That said, don’t limit your thinking to a baseline. Be exhaustive in your thinking; brainstorm through various COVID-19 scenarios. What, for instance, would you do if an employee is caring for a sick relative and can only put in so many hours? What will you need to do if you need to furlough teams? Be specific in your thinking — the last thing you want is to inadvertently put stress on your business or employees because you failed to plan for adverse outcomes.
Proactively provide employees with information about leave policies.
We live in uncertain times. Employees need to know what their options are if they do get sick or need to care for an ill family member. Company leaders should proactively provide information both on their own leave policies and the aid provided by recent legislation.
The federal government passed an aid package that includes funding to support sick workers and those who need to care for children who are at home due to coronavirus closures. The legislation provides workers at companies of under 500 employees ten days of immediately-available paid sick leave during the pandemic. It also establishes a new federal paid leave program for working caretakers. Eligible workers can receive benefits for a month, receiving two-thirds of their average monthly earnings up to a cap of $4,000.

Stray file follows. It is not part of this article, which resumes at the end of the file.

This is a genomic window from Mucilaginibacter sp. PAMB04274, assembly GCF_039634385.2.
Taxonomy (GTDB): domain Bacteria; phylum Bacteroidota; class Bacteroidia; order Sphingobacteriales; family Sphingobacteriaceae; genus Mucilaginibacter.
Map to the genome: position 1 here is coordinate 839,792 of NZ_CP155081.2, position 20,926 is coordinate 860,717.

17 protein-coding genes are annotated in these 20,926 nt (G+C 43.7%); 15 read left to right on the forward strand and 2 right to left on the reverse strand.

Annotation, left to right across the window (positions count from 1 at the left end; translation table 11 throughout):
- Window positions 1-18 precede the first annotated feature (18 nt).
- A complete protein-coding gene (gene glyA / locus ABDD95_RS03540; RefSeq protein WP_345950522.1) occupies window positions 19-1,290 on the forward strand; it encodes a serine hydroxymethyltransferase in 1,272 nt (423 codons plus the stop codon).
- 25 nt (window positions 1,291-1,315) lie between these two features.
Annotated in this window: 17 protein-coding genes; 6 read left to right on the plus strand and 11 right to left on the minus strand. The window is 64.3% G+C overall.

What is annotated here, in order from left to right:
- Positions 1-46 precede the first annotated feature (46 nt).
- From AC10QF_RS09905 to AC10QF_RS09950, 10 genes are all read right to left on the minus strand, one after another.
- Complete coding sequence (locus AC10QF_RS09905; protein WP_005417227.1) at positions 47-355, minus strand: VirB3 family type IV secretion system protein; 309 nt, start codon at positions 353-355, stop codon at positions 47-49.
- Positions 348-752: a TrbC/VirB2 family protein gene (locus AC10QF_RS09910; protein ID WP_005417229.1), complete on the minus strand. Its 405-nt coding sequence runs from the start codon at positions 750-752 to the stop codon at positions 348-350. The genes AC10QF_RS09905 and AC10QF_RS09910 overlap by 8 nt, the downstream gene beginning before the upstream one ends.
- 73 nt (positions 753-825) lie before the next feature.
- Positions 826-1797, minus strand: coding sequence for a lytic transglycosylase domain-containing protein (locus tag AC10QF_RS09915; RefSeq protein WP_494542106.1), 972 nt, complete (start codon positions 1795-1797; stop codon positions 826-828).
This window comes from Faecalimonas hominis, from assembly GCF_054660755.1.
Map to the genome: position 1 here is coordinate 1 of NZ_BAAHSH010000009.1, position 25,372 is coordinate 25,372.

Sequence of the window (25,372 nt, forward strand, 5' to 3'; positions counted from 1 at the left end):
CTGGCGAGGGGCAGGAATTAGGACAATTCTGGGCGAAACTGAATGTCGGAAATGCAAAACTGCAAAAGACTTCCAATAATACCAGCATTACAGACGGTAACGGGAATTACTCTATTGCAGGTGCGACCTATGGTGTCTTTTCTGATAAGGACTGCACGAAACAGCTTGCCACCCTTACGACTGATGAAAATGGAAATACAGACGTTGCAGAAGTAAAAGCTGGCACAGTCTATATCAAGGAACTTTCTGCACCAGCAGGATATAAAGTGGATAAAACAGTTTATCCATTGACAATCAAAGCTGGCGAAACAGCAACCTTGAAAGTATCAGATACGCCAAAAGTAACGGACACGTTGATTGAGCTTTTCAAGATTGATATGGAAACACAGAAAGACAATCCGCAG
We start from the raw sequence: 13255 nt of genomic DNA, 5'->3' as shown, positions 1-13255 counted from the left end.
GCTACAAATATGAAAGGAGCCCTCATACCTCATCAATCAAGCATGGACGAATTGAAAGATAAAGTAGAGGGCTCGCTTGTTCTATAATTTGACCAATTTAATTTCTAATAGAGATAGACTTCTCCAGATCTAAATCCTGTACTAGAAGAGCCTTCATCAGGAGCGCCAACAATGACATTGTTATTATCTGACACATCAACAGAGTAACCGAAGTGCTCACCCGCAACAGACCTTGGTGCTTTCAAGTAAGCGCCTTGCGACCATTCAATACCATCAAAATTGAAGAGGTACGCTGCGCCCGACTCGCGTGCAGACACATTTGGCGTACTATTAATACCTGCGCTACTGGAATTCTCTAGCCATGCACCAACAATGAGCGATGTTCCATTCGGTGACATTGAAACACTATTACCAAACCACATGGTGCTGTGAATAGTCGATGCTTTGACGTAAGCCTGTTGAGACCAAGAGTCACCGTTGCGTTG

Work with your human resources department to explain available supportive measures to working parents and assist individual workers with their paperwork if need be. Don’t only think of your full-time employees, either — also provide information to any temporary or part-time workers that aid in your operations.